My mother, Shakila Begum, breathed her last on 7 January 2018 after more than two months of hospitalization.
My father, Late Jamil Ahmad had left us on 10 January last year and it was perhaps her devotion to him that did not let one complete year pass before her joining him in the heavenly abode. May Allah shower His choicest blessings and maghfirah on them!
When we give a thought to what Islam is about, it is not difficult to understand that Islam is primarily about relationships: relationship between God and His Creation, between God and human beings, between prophets and followers, between human beings and their surroundings and between human beings themselves, as parents and children, spouses, kins, neighbours and members of humanity.
Out of these, after relationships of faith, the most beautiful relationship is of course between parents and children. And within the family, no relationship is more sacrosanct than that between mother and children. When father expires, children feel a loss of security cover and when a mother leaves, they feel themselves to be orphans.
We, seven brothers and three sisters, were blessed to have our parents with us for a long time. Our father expired at the age of 93 and mother at 86. But the vacuum they left for us seems too unbearably huge.
Our mother was a truly pious lady. We never saw her miss a single prayer or fast. I don’t remember how long she had been offering Tahajjud prayer, well since her youth. She stood by her husband in all his happy and sad movements and in all his good and difficult days without ever questioning him. She was an ideal mother and an ideal wife. How many times she might have completed Quran reciting is beyond counting. And the greatest quality which I noticed in her was her charitable disposition. She would never let anyone seeking help unattended. The beggars would throng to our house every day knowing that they would get something.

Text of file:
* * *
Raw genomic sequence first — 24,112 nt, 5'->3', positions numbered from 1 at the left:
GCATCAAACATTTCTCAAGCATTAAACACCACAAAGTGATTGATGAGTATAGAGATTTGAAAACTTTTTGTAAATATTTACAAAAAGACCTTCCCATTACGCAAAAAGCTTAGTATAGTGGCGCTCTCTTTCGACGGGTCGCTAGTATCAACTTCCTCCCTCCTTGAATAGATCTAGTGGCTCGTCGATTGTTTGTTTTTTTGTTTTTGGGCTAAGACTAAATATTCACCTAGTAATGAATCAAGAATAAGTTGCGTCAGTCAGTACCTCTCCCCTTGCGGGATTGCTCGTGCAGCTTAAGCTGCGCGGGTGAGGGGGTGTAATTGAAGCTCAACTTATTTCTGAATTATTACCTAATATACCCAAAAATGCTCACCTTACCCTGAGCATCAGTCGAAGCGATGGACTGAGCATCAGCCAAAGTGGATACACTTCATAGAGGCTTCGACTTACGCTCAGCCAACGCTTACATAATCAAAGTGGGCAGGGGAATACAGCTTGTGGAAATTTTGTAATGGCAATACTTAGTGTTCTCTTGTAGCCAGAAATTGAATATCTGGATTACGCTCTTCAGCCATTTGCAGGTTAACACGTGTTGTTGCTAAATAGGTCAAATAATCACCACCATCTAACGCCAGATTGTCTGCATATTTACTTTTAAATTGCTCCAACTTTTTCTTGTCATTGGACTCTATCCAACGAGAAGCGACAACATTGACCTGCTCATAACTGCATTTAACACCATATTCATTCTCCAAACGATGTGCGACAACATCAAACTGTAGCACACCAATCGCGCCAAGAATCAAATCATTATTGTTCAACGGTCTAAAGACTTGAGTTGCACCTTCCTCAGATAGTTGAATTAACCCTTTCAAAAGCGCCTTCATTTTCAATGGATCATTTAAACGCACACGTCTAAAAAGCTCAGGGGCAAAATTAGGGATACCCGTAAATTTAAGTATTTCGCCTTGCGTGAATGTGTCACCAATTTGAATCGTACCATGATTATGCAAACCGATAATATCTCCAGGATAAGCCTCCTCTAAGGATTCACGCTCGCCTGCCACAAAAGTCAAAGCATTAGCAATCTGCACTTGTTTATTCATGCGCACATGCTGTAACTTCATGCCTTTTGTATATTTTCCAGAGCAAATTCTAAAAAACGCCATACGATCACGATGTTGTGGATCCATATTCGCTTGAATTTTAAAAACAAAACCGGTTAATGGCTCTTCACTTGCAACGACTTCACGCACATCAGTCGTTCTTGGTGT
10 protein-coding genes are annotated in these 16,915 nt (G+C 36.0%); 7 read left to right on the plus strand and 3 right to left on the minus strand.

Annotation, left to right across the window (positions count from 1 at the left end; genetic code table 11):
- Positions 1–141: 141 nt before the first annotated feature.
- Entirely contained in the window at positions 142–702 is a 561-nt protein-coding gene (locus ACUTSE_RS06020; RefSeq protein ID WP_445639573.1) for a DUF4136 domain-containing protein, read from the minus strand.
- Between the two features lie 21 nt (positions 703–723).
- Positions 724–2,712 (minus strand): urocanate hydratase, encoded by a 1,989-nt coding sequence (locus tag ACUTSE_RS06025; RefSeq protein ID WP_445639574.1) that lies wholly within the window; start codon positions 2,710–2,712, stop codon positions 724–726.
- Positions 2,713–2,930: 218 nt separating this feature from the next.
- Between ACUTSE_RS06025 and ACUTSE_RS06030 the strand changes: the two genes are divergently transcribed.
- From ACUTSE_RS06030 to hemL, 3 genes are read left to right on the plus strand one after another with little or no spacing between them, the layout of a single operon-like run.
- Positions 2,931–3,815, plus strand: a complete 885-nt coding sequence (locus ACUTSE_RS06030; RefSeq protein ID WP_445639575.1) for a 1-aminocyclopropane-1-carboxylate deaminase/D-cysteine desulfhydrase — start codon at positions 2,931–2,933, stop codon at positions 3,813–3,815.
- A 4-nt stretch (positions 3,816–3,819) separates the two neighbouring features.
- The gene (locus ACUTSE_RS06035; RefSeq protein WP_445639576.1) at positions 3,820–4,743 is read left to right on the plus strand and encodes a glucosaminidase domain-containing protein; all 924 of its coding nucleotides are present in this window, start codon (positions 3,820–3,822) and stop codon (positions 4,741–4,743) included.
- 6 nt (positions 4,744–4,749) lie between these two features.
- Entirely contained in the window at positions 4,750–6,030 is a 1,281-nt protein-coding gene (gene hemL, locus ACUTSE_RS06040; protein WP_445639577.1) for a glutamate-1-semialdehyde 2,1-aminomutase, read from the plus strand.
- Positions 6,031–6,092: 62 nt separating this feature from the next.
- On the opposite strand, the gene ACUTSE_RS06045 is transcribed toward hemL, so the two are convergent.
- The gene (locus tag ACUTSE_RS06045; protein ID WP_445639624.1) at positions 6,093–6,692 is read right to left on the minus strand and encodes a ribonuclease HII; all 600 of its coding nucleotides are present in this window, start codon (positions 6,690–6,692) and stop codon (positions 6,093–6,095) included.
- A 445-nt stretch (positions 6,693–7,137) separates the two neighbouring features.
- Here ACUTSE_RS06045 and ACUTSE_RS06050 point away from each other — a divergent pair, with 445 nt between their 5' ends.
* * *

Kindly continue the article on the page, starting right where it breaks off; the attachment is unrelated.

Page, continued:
If Alhamdulillah all their children achieved successes in their educational careers, the credit goes to her no less if not more than our father. Being a highly busy advocate and social activist, our father would be out of home throughout the day. In his absence, she would not let even a single of her 10 children without due attention. She would always inculcate Islamic spirit in her children through stories of Prophets and Sahaba. She would always insist on us to offer regular prayers and recite Quran daily. She would not let us roam freely outside the home and would ask us to do the school work without failing.
She had never anything else in mind except following the Shariah in totality. When the question of bequeathing property to daughters arose in the family, while our father was initially reluctant citing local traditions, she would always insist on distributing it in exact accordance with the demands of Islamic Law. Thankfully, our father realized this before it would be too late and got a will rewritten granting daughters Islamic rights in his property.
Like most mothers, she was an extremely loving lady for her children and despite having Diabetes and Hypertension for more than two decades; she would never feel tired while taking care of her husband and children. She was not that lucky herself. She lost her mother when she was only 4 years old. Fortunately though for her, she was taken care of by her father’s sister and husband who had no child of their own and gave her all the love and affection.
People come and go. What they leave behind are their memories. She is no more with us. But we will always feel her close to us.
All my brothers, Rashid Jamil, Zahid Jamil (based in Sydney), Shariq Jamil, Majid Jamil, Fazil Jamil and Fahad Jamil and my sisters, Kishwar Jamashed, Munawwar Javed and Fozia Naved Mumtaz share these thoughts with me.
We pray Allah not only for granting her a high status in Jannah but guide us all her children to follow the Path of God in accordance with her wishes and our father’s wishes!